So, you’ve registered for the ACT. You have your test date, meaning you know which Saturday of the year you’re going to have to waste four hours filling in bubbles with a No. 2 pencil. Here’s the worst thing about the ACT: it’s actually important. So… where to begin? Where do you start in learning how to study for the ACT? What are the best test tips? There are 735,148 results when you type in ACT on Amazon (check, we’re not kidding). There are probably hundreds of local tutoring companies who are offering the “best” service to study you for the test (at an exceptionally high hourly rate). The beginning of this process can feel like a long, winding, road. And it is. We’re not here to lie to you. You’re going to put in hours into studying and taking practice tests. But there’s an effective way to manage these hours, balance all the different options in front of you, and choosing the routes that are best. It’s all about having the right test tips.
The most important thing about the ACT is that it is predictable. If you know how to study for the ACT, you will know exactly what to expect on the test and when to expect it. It is predictable, calculated, and contains little to no surprises. So, with that in mind, let’s discuss how to study for the ACT, and the best test tips.
Make a calendar/schedule/routine
There’s a reason high schools force you to use a planner. They work. Even if you hate using yours, it’s hard to argue that it’s not effective. So just like your high school assignments, you’ll want to organize your time and effort when studying for the ACT. Whether it’s getting a second planner, simply using the one you already have, or getting a calendar for the wall above your desk, find a way to organize and schedule your time. It’s much easier to set aside 5-10 hours a week for three to four months, than trying to cram 30 hours into the week before your test date. If you can get on a routine and stick to it, you’ll find that studying for the test will become easier.
Find a Test Aid that works for you.
Like we mentioned, there are thousands of ACT Prep books available on the market, on top of the in-person tutoring available across the country. No book is perfect, but all of them will help you learn how to study for the ACT. These books also contain valuable test tips. Our recommendation is, of course, the TutorMe Online ACT preparation course. With over nine hours of animated content and five hundred practice problems, the course is the most expansive and in depth option on the market, for only a fraction of the price.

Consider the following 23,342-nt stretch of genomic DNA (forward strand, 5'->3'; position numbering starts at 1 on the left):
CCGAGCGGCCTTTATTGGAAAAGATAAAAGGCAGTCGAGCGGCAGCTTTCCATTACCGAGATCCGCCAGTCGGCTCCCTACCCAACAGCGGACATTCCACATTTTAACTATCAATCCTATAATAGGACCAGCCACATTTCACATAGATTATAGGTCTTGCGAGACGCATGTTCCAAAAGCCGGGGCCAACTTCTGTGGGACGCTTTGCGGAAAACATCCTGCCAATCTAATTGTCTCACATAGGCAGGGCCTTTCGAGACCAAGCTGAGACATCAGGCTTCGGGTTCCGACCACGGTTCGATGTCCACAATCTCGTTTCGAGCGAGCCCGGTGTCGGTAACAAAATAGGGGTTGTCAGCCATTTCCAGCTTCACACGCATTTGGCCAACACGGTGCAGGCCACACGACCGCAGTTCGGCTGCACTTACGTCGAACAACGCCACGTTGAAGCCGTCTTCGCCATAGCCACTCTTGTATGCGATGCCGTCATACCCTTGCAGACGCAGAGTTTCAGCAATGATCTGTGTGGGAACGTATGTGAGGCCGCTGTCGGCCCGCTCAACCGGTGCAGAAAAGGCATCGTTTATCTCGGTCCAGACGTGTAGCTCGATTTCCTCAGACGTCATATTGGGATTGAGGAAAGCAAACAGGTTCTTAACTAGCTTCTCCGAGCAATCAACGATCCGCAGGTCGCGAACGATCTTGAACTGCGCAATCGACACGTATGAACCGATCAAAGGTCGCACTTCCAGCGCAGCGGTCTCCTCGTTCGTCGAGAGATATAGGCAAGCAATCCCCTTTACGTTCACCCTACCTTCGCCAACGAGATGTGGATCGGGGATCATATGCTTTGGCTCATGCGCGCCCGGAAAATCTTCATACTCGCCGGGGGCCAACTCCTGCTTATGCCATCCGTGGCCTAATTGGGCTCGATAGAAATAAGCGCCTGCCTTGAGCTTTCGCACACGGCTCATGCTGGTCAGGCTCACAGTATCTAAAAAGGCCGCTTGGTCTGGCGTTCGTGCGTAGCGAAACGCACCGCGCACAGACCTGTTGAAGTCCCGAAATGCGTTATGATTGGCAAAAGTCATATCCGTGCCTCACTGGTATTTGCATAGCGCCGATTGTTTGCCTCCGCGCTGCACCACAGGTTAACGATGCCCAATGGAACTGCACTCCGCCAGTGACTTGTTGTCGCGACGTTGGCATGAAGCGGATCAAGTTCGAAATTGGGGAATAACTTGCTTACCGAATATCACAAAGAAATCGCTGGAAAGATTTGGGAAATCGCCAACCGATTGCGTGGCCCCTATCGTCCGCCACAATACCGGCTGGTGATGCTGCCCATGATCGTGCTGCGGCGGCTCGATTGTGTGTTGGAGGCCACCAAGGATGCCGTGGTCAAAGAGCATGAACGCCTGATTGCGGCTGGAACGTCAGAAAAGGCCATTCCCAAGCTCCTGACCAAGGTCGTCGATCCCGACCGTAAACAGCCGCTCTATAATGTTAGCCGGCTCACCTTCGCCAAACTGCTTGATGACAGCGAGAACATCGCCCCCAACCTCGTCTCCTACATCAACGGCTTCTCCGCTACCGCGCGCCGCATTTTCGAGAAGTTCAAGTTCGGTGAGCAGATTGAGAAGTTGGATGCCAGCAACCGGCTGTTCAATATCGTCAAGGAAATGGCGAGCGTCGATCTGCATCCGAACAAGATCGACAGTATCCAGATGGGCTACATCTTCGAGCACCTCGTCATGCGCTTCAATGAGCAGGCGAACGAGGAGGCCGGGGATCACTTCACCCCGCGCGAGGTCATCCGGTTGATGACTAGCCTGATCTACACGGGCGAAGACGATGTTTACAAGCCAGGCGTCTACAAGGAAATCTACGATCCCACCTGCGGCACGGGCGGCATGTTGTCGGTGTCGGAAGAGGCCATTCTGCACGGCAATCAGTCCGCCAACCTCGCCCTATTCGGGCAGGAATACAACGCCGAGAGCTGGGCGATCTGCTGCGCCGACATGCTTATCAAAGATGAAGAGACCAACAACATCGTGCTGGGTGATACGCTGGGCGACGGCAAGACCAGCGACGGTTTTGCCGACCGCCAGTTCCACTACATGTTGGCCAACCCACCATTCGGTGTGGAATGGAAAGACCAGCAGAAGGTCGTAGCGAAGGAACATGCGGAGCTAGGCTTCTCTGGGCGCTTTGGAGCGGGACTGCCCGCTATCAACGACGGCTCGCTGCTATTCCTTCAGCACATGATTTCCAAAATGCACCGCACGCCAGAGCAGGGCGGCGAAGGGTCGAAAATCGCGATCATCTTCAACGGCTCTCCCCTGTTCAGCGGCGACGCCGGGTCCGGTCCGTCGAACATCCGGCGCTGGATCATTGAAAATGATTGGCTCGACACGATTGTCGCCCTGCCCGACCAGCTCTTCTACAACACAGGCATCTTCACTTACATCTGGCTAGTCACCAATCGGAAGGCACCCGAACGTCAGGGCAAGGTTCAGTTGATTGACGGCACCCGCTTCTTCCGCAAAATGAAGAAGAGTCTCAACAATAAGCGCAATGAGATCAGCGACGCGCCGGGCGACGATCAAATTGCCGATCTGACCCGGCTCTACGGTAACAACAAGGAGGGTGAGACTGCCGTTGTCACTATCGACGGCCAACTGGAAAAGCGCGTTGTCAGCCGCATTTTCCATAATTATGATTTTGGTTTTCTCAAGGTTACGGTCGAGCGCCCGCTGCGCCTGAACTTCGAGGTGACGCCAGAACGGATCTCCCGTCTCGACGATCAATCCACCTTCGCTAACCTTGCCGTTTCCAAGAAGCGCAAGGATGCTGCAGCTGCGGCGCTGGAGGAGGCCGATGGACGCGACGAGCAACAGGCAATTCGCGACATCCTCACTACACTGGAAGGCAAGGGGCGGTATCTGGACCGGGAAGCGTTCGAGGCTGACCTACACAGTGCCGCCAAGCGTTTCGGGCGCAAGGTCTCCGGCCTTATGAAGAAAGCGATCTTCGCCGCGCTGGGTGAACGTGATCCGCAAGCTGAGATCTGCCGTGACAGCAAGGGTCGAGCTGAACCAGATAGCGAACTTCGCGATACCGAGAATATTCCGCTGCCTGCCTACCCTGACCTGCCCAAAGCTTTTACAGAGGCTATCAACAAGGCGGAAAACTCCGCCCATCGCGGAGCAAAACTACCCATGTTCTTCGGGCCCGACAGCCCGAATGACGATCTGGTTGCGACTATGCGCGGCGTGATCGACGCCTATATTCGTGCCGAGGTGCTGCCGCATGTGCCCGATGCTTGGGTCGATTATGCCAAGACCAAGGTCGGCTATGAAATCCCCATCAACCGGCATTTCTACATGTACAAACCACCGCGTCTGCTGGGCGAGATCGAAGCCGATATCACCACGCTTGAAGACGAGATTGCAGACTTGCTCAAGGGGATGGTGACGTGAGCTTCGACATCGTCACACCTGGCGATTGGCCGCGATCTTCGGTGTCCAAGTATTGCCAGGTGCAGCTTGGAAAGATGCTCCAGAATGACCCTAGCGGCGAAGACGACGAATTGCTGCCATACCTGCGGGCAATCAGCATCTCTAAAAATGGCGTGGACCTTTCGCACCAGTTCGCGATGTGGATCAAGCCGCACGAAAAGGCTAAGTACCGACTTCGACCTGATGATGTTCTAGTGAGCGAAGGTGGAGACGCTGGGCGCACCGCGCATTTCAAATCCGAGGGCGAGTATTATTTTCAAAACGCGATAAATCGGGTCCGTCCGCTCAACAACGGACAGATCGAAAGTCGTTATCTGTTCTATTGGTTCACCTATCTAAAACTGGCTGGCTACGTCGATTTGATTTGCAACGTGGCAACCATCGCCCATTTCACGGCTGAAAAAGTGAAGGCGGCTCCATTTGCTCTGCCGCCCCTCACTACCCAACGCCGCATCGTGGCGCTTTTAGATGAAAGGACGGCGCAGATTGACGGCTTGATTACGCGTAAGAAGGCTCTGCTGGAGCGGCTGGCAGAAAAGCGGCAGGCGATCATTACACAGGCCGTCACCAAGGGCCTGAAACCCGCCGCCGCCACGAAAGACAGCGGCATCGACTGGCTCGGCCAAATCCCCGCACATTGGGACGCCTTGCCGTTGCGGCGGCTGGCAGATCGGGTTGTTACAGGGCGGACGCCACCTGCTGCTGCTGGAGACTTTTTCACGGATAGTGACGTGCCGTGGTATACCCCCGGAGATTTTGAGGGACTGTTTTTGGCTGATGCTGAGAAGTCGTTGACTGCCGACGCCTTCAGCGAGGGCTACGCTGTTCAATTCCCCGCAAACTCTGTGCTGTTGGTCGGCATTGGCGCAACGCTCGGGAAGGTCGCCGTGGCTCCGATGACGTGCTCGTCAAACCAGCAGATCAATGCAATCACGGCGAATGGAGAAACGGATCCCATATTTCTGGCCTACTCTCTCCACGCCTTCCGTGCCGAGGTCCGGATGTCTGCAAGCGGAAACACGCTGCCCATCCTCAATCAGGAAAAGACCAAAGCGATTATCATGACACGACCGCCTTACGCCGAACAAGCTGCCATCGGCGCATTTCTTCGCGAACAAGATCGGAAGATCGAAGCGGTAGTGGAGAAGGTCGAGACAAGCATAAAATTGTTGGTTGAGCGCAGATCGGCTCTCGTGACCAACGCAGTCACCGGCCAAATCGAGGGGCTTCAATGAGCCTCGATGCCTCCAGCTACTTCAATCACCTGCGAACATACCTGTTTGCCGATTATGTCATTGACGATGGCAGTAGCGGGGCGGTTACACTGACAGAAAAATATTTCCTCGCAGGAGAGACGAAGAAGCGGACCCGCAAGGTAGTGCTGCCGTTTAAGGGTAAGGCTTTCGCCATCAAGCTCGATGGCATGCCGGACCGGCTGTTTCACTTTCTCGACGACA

Take practice tests under the same conditions you’ll take the real test.
It’s helpful to mimic the experience you’ll have on test day beforehand, this way you won’t be surprised or off pace when it comes time to take the real thing. So, set aside four hours once or twice before the exam, and take a practice test straight through. You should even schedule the breaks to coincide with the amount of time you’ll receive in between sections of the actual test. This is one of the most valuable test tips you can use.
Learn your strengths and weaknesses.
There’s nothing wrong with admitting that you struggle with certain topics on the ACT. Knowing what these topics are can help focus your studies, but will also come in handy on test day. One of the biggest mistakes students make during the test is wasting “good” time on “bad” questions. Remember, every question on the ACT is worth the same amount of points, so don’t spend too much time trying to solve a problem you struggle with. Guess and move on. Try to focus your studies on the subjects you initially struggle on. Taking a Diagnostic Test at the beginning of your process will help you identify what subjects you should focus on. Knowing what to study on the ACT, is just as important as knowing how to study for the ACT.
Remember, you can take the ACT as many times as you’d like. Your scores are not reported to colleges until you choose to do so, meaning if you score poorly on a test, no one has to know except you. Remember the art of Zen. Be calm. Be confident. And be focused. The ACT is one test. You can retake it. So don’t sweat it. Forget everything else in the room. Forget the pressure. Simply focus on the test. You can do it and you will do it. When you’re at the school of your dreams, this will just be one Saturday in your Senior year when you happened to spend four hours of it sitting in a room taking a test. You know how to study for the ACT and the best test tips, now you just have to put in the time.
Now that we’ve covered how to study for the ACT and the best test tips, check out our other posts for more in depth strategy on the Math, Reading, Science, and English tests, these posts contain test tips on a more specific level.